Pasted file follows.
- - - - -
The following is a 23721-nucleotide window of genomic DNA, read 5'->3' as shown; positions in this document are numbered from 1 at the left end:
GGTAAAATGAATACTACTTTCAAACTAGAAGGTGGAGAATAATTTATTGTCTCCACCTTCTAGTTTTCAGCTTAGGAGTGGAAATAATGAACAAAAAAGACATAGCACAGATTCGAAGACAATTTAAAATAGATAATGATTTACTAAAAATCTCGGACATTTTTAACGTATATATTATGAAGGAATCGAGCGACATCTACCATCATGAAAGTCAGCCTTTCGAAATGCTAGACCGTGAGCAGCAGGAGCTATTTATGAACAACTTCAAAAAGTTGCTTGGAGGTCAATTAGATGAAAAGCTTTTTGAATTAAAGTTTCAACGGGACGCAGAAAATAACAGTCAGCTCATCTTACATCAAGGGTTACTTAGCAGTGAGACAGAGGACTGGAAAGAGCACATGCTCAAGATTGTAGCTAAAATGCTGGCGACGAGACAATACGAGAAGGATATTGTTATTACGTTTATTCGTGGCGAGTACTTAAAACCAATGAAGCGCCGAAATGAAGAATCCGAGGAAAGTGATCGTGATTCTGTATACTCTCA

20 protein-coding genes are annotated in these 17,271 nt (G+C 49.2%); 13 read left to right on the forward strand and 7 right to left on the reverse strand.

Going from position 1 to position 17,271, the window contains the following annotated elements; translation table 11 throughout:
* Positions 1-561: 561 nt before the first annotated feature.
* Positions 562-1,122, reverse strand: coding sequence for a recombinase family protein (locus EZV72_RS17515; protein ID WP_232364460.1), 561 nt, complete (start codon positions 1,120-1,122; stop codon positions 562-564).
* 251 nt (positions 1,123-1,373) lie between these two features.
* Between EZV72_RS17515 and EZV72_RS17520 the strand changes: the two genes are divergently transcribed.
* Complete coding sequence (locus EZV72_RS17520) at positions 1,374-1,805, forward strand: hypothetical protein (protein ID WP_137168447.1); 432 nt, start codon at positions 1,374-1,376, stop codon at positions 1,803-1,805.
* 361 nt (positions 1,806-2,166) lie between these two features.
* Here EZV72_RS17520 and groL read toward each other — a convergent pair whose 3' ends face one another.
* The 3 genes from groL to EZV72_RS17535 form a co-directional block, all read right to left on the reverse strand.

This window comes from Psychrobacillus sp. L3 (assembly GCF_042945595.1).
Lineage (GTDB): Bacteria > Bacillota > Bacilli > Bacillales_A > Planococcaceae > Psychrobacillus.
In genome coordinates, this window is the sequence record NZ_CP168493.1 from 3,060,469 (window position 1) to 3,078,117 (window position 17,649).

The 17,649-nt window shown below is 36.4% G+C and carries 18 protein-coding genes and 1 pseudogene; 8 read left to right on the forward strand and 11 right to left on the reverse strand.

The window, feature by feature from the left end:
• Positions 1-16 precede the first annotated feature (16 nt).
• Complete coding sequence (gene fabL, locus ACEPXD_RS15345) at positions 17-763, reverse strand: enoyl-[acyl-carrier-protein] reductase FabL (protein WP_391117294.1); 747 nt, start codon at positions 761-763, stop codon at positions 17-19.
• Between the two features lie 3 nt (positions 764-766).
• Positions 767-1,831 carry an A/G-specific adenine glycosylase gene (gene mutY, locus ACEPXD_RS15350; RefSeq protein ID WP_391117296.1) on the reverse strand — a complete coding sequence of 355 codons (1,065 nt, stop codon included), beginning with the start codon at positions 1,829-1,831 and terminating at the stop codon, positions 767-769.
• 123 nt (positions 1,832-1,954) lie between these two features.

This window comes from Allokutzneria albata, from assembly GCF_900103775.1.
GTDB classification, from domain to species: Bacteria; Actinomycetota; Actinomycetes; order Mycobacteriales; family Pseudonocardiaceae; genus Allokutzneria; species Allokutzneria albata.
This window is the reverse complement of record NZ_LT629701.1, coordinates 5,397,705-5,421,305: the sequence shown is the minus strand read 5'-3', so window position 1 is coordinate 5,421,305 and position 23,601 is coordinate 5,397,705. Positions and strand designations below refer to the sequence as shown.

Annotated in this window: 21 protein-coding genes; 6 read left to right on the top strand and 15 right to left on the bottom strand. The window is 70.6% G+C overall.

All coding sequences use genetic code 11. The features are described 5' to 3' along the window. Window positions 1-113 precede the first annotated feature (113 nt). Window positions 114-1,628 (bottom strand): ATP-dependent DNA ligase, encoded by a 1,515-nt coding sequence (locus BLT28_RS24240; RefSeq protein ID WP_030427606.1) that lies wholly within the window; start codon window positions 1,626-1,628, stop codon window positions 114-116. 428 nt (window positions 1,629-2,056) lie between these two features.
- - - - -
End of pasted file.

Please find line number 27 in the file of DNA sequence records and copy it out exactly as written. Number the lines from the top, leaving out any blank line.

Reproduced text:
All coding sequences use genetic code 11. The features are described 5' to 3' along the window. Window positions 1-113 precede the first annotated feature (113 nt). Window positions 114-1,628 (bottom strand): ATP-dependent DNA ligase, encoded by a 1,515-nt coding sequence (locus BLT28_RS24240; RefSeq protein ID WP_030427606.1) that lies wholly within the window; start codon window positions 1,626-1,628, stop codon window positions 114-116. 428 nt (window positions 1,629-2,056) lie between these two features.